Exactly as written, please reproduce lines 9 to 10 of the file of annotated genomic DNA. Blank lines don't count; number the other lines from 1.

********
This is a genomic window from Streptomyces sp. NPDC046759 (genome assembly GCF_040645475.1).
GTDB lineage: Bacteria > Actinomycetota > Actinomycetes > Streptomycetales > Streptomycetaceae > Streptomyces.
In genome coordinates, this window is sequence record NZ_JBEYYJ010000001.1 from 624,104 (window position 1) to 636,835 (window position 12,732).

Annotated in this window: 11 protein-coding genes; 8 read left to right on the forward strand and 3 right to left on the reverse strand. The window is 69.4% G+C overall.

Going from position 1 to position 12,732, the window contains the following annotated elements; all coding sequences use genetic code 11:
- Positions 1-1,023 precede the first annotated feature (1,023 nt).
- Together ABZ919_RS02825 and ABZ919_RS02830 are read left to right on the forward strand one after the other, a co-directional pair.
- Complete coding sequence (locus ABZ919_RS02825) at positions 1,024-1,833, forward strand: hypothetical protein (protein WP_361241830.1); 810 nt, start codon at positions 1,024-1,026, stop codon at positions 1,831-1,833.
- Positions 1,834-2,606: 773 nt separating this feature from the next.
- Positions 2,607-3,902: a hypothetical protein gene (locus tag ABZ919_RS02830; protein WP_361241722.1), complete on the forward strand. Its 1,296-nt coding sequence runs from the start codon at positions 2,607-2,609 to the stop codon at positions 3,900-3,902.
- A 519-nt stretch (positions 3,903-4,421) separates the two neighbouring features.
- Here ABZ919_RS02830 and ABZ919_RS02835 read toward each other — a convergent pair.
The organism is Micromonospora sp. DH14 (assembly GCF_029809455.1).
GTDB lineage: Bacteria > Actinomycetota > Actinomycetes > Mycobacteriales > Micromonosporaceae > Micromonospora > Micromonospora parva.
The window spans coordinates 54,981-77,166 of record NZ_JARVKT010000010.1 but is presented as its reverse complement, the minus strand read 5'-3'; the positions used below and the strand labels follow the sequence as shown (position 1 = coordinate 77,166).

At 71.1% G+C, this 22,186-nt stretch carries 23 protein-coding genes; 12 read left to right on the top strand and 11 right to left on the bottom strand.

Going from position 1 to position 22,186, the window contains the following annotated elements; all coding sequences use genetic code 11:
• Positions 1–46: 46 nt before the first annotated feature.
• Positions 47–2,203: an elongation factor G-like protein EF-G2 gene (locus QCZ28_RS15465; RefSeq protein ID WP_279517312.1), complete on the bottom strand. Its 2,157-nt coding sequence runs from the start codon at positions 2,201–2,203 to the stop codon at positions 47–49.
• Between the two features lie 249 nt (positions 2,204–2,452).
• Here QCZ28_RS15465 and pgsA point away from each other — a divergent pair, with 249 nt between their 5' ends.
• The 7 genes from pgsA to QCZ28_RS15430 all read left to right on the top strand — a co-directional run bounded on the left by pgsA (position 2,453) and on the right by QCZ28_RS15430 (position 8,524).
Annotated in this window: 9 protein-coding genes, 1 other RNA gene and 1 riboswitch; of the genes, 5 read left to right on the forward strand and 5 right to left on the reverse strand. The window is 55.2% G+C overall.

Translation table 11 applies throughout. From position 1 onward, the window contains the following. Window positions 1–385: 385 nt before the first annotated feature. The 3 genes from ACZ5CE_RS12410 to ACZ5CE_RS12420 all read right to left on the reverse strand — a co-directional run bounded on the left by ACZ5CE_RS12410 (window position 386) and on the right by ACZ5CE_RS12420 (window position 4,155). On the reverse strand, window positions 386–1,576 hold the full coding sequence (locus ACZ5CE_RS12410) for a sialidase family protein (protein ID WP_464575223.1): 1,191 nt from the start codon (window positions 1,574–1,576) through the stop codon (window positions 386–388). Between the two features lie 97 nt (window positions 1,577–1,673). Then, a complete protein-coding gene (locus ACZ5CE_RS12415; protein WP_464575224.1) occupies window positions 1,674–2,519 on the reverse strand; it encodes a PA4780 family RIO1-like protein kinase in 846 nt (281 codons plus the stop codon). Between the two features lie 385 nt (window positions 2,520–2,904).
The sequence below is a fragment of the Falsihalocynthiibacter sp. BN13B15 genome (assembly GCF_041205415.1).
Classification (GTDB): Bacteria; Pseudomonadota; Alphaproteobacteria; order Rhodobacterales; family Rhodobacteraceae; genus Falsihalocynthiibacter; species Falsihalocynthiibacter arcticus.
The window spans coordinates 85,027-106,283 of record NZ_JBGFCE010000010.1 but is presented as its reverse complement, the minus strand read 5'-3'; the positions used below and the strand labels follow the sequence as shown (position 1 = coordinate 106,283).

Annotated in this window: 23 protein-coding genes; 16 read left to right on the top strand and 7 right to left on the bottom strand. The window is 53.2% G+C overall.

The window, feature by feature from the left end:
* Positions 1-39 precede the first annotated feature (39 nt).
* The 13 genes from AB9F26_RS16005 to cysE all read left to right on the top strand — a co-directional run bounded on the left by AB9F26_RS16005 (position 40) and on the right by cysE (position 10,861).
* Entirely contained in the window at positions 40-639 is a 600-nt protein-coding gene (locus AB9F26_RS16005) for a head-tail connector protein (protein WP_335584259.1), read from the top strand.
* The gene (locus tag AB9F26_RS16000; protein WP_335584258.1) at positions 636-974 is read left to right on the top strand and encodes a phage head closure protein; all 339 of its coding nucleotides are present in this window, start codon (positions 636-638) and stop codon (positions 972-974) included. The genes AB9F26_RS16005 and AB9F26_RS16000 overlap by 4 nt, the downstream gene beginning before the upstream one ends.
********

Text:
- Positions 1,834-2,606: 773 nt separating this feature from the next.
- Positions 2,607-3,902: a hypothetical protein gene (locus tag ABZ919_RS02830; protein WP_361241722.1), complete on the forward strand. Its 1,296-nt coding sequence runs from the start codon at positions 2,607-2,609 to the stop codon at positions 3,900-3,902.